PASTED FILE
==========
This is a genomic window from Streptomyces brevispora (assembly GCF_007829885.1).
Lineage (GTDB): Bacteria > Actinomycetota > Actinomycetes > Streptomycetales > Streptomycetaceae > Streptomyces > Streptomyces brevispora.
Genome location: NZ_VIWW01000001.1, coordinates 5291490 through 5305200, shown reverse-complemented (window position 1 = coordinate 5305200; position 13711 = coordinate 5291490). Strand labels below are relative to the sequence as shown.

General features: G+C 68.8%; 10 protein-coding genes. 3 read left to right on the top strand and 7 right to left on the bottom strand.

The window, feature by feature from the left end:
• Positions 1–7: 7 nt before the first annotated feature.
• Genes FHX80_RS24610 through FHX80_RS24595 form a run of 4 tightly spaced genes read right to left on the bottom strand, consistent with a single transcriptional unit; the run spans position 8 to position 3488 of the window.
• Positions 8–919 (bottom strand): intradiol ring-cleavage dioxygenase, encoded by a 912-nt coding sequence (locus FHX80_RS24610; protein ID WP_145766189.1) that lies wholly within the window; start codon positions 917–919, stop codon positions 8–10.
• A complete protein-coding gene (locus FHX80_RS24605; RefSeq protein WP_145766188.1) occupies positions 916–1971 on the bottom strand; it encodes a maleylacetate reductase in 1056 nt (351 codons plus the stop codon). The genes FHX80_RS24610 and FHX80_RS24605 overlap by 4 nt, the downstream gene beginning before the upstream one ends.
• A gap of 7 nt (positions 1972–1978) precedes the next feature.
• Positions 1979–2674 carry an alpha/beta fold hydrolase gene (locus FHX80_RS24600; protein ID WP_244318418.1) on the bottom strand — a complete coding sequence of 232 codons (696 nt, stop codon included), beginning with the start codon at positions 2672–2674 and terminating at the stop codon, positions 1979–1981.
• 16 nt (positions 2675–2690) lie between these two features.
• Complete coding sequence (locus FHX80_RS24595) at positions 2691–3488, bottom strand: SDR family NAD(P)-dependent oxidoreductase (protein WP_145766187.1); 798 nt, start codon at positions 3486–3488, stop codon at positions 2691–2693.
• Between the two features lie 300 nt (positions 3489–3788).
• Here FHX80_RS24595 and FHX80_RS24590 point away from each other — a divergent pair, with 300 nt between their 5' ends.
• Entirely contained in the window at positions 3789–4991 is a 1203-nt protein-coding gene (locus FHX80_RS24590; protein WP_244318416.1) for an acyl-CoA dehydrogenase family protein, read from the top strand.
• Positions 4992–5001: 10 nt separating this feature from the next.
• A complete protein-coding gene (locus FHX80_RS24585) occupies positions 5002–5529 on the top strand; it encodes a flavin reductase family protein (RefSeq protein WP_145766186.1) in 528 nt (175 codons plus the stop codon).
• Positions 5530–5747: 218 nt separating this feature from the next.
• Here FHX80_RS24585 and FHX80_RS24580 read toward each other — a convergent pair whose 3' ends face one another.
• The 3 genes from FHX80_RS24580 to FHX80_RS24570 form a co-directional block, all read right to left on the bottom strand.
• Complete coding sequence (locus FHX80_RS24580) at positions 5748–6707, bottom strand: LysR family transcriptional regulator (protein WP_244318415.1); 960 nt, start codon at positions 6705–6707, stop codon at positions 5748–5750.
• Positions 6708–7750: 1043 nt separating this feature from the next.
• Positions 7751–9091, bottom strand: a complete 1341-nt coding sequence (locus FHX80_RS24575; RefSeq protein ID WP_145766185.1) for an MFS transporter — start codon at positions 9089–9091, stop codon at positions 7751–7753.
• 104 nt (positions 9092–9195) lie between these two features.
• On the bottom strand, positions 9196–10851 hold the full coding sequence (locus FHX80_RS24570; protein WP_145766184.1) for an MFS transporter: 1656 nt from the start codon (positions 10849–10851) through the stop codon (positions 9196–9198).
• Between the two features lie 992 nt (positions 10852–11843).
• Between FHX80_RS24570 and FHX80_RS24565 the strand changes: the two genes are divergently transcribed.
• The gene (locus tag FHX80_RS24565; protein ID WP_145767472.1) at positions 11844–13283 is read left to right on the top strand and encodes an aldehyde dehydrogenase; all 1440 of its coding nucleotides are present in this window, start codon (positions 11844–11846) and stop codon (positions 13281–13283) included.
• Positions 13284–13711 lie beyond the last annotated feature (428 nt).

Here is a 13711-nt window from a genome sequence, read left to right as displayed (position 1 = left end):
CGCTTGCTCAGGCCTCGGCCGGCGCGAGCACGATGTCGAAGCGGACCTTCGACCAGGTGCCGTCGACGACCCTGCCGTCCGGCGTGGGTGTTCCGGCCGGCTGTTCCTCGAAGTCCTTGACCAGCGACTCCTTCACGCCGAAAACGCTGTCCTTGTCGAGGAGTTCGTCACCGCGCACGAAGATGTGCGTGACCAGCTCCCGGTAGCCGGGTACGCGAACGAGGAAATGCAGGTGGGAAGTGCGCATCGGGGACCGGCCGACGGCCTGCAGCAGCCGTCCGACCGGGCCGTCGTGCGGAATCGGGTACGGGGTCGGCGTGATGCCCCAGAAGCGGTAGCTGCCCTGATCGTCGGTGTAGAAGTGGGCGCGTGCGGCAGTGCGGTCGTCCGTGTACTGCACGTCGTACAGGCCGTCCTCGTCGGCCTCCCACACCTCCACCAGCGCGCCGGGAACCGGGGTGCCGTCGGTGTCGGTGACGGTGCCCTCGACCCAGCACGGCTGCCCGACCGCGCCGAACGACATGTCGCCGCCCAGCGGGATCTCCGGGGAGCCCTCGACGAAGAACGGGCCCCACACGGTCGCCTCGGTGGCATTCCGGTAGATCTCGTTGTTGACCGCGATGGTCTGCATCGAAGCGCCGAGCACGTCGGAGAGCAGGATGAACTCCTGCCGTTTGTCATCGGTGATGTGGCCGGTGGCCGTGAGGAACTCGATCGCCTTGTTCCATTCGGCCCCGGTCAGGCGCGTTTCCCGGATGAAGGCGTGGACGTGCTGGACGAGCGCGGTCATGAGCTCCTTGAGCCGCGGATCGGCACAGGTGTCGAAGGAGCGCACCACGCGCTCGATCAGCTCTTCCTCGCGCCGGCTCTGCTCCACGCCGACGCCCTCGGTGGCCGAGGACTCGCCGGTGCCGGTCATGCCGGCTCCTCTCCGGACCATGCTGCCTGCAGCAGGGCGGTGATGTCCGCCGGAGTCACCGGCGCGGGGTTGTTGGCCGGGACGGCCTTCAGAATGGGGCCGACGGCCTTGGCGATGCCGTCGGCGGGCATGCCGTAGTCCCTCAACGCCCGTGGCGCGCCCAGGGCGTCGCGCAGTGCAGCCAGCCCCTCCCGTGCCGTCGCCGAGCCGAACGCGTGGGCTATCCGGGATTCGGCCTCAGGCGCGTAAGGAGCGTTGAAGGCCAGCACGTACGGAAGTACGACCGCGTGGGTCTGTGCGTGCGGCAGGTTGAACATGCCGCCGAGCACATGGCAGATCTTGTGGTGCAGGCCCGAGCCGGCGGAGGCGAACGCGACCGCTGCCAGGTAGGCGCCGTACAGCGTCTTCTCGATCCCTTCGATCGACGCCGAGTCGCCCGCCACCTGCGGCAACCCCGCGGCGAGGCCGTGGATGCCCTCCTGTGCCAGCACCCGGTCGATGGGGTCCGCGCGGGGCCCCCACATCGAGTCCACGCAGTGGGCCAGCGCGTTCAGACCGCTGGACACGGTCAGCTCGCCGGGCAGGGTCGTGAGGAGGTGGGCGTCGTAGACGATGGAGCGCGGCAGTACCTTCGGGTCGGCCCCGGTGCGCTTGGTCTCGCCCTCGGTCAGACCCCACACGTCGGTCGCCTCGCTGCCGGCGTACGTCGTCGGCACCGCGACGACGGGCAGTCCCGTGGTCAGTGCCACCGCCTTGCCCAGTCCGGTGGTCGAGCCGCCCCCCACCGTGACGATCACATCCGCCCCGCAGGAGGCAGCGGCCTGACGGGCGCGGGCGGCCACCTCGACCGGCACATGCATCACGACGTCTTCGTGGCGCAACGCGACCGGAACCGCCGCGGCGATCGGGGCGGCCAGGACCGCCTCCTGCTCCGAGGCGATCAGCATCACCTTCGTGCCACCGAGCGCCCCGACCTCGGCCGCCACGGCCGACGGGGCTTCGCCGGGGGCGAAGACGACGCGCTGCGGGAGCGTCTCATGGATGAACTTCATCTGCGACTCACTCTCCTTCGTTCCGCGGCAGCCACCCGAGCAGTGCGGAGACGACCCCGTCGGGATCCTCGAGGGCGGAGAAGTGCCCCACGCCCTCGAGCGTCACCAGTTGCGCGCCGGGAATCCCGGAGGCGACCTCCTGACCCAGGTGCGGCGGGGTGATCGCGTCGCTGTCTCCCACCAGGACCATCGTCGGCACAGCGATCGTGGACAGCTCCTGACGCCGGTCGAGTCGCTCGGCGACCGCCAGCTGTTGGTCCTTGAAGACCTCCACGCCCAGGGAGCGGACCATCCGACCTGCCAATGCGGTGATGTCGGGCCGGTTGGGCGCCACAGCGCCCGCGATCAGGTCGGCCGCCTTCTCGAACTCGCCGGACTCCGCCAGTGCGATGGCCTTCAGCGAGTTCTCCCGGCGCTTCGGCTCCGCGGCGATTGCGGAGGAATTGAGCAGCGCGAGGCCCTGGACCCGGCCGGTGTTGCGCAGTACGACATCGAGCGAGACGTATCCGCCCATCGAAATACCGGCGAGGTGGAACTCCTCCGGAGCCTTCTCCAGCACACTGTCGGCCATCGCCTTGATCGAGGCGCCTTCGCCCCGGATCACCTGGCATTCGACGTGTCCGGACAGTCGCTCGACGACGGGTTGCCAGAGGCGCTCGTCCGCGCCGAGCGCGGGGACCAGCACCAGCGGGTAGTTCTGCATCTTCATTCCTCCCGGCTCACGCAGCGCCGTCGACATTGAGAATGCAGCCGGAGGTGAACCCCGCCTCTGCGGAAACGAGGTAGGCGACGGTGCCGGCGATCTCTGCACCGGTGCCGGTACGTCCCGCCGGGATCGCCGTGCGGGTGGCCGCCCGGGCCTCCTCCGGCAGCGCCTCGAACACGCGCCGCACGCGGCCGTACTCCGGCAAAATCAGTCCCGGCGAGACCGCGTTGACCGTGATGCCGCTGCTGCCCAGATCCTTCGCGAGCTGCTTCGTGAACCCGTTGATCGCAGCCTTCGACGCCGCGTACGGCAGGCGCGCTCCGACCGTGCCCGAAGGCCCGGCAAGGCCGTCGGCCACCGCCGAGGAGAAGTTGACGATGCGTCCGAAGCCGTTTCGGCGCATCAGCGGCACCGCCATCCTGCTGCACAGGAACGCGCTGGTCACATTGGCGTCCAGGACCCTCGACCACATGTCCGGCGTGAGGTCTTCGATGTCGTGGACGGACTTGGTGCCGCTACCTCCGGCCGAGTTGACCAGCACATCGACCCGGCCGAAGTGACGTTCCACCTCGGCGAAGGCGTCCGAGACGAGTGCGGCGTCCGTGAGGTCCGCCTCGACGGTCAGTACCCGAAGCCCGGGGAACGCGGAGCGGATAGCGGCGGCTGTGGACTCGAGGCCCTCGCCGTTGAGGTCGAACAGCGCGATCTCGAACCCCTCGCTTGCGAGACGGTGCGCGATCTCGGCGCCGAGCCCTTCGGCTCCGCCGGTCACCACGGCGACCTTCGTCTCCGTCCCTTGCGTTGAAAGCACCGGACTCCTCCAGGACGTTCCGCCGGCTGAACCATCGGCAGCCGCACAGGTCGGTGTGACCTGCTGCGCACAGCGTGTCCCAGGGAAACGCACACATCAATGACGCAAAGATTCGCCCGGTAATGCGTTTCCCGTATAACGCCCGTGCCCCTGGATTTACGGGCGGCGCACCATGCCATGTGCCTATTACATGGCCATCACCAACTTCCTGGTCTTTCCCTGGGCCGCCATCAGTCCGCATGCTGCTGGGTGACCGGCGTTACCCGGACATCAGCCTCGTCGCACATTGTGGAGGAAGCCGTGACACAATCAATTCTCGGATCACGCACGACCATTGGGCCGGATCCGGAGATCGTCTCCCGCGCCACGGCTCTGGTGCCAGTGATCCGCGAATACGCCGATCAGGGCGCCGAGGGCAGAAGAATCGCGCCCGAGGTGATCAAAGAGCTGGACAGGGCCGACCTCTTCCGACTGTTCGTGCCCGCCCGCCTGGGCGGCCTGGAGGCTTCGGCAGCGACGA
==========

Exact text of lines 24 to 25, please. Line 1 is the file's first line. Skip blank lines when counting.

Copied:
• Positions 7751–9091, bottom strand: a complete 1341-nt coding sequence (locus FHX80_RS24575; RefSeq protein ID WP_145766185.1) for an MFS transporter — start codon at positions 9089–9091, stop codon at positions 7751–7753.
• 104 nt (positions 9092–9195) lie between these two features.